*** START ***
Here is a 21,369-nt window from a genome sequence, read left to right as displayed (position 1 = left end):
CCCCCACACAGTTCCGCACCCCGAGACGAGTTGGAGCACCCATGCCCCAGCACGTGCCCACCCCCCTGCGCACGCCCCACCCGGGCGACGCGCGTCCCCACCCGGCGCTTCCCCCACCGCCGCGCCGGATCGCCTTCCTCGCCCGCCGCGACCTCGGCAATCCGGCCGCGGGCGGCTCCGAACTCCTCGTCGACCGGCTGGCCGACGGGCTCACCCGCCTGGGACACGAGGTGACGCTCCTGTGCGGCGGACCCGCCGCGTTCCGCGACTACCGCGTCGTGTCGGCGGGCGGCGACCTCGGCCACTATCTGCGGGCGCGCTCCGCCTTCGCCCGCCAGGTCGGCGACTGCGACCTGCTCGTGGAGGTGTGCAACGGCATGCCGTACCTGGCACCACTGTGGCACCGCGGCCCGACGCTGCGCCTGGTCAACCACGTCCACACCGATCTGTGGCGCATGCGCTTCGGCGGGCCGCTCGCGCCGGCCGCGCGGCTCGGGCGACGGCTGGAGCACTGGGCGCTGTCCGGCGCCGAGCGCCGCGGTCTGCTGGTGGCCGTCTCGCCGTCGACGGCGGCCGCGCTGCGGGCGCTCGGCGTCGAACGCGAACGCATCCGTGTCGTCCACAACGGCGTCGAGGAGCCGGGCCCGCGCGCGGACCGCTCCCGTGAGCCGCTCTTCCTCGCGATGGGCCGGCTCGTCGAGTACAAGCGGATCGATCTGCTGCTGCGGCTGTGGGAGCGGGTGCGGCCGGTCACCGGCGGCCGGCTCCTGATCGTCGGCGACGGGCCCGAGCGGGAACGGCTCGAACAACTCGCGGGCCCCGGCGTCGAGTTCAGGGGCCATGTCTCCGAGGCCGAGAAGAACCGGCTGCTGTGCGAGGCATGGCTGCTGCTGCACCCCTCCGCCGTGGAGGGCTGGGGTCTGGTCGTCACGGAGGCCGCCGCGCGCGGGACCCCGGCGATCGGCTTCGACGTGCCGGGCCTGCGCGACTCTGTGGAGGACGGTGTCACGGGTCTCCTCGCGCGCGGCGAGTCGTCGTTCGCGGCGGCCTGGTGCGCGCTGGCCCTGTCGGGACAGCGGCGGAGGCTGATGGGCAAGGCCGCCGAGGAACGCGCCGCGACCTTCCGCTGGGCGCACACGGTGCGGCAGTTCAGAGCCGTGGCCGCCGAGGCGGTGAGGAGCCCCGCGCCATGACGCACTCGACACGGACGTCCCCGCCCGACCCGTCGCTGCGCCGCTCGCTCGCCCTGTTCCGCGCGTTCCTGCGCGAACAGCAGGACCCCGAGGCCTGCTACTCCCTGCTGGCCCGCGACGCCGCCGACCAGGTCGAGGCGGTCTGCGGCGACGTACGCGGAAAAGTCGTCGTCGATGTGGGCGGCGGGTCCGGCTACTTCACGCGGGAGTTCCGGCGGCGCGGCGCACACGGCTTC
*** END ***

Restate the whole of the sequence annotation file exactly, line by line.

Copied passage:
Here is a 21,369-nt window from a genome sequence, read left to right as displayed (position 1 = left end):
CCCCCACACAGTTCCGCACCCCGAGACGAGTTGGAGCACCCATGCCCCAGCACGTGCCCACCCCCCTGCGCACGCCCCACCCGGGCGACGCGCGTCCCCACCCGGCGCTTCCCCCACCGCCGCGCCGGATCGCCTTCCTCGCCCGCCGCGACCTCGGCAATCCGGCCGCGGGCGGCTCCGAACTCCTCGTCGACCGGCTGGCCGACGGGCTCACCCGCCTGGGACACGAGGTGACGCTCCTGTGCGGCGGACCCGCCGCGTTCCGCGACTACCGCGTCGTGTCGGCGGGCGGCGACCTCGGCCACTATCTGCGGGCGCGCTCCGCCTTCGCCCGCCAGGTCGGCGACTGCGACCTGCTCGTGGAGGTGTGCAACGGCATGCCGTACCTGGCACCACTGTGGCACCGCGGCCCGACGCTGCGCCTGGTCAACCACGTCCACACCGATCTGTGGCGCATGCGCTTCGGCGGGCCGCTCGCGCCGGCCGCGCGGCTCGGGCGACGGCTGGAGCACTGGGCGCTGTCCGGCGCCGAGCGCCGCGGTCTGCTGGTGGCCGTCTCGCCGTCGACGGCGGCCGCGCTGCGGGCGCTCGGCGTCGAACGCGAACGCATCCGTGTCGTCCACAACGGCGTCGAGGAGCCGGGCCCGCGCGCGGACCGCTCCCGTGAGCCGCTCTTCCTCGCGATGGGCCGGCTCGTCGAGTACAAGCGGATCGATCTGCTGCTGCGGCTGTGGGAGCGGGTGCGGCCGGTCACCGGCGGCCGGCTCCTGATCGTCGGCGACGGGCCCGAGCGGGAACGGCTCGAACAACTCGCGGGCCCCGGCGTCGAGTTCAGGGGCCATGTCTCCGAGGCCGAGAAGAACCGGCTGCTGTGCGAGGCATGGCTGCTGCTGCACCCCTCCGCCGTGGAGGGCTGGGGTCTGGTCGTCACGGAGGCCGCCGCGCGCGGGACCCCGGCGATCGGCTTCGACGTGCCGGGCCTGCGCGACTCTGTGGAGGACGGTGTCACGGGTCTCCTCGCGCGCGGCGAGTCGTCGTTCGCGGCGGCCTGGTGCGCGCTGGCCCTGTCGGGACAGCGGCGGAGGCTGATGGGCAAGGCCGCCGAGGAACGCGCCGCGACCTTCCGCTGGGCGCACACGGTGCGGCAGTTCAGAGCCGTGGCCGCCGAGGCGGTGAGGAGCCCCGCGCCATGACGCACTCGACACGGACGTCCCCGCCCGACCCGTCGCTGCGCCGCTCGCTCGCCCTGTTCCGCGCGTTCCTGCGCGAACAGCAGGACCCCGAGGCCTGCTACTCCCTGCTGGCCCGCGACGCCGCCGACCAGGTCGAGGCGGTCTGCGGCGACGTACGCGGAAAAGTCGTCGTCGATGTGGGCGGCGGGTCCGGCTACTTCACGCGGGAGTTCCGGCGGCGCGGCGCACACGGCTTC